“L’Enfant’s initial scheme for the capital city was ambitious to a grand and rather ludicrous degree. The Frenchman looked out at a muddy, forested village with a mere handful of residents and imagined a radial series of wide boulevards lined at some vague future date with neoclassical government buildings. (He was fired the next year, but the graceful skeleton of his plan remained in place.) A little more than 100 years later, Burnham and his colleagues sketched the long east-west axis and its north-south counterpart and the dimensions of the Mall essentially as we know them today. “As the space filled with a record crowd this morning, the vision of those men was not so much vindicated as fully drawn for the first time. It took more than two centuries, but today it became clear exactly what L’Enfant anticipated for the Capitol from the start, and in particular for its almost absurdly roomy public spaces.”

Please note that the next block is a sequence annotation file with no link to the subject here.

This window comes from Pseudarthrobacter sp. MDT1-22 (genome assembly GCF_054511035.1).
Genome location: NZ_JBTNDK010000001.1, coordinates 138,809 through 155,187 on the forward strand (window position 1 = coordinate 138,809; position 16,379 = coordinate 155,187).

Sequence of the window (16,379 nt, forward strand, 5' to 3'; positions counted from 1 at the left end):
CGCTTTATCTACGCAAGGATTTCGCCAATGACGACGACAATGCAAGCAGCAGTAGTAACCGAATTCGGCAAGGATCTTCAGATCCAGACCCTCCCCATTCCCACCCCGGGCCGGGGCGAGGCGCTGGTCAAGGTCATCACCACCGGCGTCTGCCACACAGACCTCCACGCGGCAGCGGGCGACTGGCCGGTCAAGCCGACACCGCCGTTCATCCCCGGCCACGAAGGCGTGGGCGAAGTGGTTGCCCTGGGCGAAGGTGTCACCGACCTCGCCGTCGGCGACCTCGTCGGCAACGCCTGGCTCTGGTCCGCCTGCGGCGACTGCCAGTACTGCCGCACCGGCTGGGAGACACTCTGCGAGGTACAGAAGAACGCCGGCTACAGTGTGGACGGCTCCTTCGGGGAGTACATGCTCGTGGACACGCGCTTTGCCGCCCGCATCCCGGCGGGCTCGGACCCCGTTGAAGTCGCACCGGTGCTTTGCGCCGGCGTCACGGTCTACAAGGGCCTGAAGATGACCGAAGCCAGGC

– Christopher Hawthorne blogs about the power of extreme long-term urban planning over on the Los Angeles Times’ Culture Monster.